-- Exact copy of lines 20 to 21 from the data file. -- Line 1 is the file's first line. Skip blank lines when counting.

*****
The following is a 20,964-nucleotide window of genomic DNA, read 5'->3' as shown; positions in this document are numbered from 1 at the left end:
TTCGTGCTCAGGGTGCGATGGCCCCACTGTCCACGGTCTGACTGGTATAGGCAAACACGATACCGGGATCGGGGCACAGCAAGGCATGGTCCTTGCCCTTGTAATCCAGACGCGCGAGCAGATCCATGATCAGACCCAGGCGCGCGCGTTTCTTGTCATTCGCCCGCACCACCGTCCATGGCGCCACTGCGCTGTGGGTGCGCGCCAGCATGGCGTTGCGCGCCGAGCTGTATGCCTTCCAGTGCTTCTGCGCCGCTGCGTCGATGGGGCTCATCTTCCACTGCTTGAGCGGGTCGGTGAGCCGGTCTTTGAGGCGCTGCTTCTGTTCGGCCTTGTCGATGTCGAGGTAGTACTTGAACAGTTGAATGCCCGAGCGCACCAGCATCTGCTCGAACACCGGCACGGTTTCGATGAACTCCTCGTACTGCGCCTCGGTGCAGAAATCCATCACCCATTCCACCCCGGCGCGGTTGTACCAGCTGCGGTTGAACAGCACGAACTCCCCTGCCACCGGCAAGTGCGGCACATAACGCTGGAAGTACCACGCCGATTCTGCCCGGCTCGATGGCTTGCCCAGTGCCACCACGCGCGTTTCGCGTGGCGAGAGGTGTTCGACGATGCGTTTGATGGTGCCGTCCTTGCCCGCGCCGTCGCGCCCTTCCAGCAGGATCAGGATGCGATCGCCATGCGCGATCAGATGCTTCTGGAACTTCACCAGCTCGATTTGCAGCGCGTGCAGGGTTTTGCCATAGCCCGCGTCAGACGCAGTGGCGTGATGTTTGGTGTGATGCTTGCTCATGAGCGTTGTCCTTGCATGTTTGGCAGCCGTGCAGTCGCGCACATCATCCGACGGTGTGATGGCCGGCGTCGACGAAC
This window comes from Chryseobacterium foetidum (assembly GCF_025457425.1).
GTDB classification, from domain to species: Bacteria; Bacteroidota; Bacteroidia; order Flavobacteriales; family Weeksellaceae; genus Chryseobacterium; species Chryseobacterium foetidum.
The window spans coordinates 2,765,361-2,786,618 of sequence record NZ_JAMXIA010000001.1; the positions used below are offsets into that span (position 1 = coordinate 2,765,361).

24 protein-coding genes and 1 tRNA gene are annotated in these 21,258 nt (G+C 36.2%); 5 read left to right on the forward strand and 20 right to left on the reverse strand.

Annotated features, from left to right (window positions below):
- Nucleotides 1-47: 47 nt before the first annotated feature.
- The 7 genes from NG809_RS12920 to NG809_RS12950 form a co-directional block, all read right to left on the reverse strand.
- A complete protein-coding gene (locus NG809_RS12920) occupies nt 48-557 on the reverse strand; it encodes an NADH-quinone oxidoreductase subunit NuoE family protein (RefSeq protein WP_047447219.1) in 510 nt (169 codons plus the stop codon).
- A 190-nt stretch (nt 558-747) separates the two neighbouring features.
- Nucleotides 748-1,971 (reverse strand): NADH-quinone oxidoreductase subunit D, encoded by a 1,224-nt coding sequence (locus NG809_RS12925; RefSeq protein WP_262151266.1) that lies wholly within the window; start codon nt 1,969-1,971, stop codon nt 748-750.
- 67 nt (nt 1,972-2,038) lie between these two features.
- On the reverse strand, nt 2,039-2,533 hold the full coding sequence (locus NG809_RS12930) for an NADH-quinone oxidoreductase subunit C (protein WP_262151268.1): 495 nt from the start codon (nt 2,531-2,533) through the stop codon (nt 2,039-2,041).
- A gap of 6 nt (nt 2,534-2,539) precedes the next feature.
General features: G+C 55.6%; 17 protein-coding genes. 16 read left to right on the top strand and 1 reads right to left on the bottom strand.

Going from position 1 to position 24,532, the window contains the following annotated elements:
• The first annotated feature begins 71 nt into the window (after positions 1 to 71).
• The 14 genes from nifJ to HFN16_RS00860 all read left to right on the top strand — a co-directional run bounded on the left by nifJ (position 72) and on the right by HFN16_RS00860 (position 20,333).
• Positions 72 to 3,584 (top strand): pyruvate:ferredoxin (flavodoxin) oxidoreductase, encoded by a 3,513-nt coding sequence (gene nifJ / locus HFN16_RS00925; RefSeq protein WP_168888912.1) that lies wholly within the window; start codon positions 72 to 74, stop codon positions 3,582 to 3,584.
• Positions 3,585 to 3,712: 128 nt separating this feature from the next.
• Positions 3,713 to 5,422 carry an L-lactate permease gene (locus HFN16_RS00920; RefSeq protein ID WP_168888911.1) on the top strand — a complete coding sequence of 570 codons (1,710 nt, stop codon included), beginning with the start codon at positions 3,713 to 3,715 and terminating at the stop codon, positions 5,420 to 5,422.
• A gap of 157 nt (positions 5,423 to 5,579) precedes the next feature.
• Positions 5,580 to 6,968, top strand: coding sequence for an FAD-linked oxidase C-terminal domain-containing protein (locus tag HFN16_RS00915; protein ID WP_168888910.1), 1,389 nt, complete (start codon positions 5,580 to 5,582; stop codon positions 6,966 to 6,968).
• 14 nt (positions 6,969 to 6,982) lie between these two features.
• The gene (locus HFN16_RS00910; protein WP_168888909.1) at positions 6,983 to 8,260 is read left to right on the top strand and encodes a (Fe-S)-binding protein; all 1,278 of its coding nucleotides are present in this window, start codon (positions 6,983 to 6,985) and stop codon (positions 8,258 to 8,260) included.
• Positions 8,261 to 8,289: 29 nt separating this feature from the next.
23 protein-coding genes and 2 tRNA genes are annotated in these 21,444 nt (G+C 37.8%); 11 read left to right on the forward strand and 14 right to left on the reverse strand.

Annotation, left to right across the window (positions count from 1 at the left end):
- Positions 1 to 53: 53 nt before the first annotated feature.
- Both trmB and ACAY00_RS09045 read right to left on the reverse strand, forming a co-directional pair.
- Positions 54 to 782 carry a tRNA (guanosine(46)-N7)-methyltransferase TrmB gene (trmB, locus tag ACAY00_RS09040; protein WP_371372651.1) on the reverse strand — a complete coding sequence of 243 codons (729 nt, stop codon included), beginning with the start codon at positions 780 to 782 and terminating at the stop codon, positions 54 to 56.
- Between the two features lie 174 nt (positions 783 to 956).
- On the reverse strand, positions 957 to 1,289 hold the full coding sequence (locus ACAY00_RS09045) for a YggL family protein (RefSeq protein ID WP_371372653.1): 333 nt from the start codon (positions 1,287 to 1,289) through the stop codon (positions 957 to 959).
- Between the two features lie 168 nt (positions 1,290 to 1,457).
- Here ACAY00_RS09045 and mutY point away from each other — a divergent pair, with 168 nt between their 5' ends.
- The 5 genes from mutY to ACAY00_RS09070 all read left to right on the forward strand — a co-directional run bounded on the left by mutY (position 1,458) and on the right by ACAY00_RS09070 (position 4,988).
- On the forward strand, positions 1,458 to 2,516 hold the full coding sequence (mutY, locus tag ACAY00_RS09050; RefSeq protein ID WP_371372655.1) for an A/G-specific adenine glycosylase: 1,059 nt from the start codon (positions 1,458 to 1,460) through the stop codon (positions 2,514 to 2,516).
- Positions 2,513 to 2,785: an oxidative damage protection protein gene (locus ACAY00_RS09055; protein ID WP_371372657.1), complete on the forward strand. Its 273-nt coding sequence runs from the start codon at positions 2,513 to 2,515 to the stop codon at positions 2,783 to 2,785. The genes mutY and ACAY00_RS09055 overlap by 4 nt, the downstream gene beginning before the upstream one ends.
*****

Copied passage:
• Positions 72 to 3,584 (top strand): pyruvate:ferredoxin (flavodoxin) oxidoreductase, encoded by a 3,513-nt coding sequence (gene nifJ / locus HFN16_RS00925; RefSeq protein WP_168888912.1) that lies wholly within the window; start codon positions 72 to 74, stop codon positions 3,582 to 3,584.
• Positions 3,585 to 3,712: 128 nt separating this feature from the next.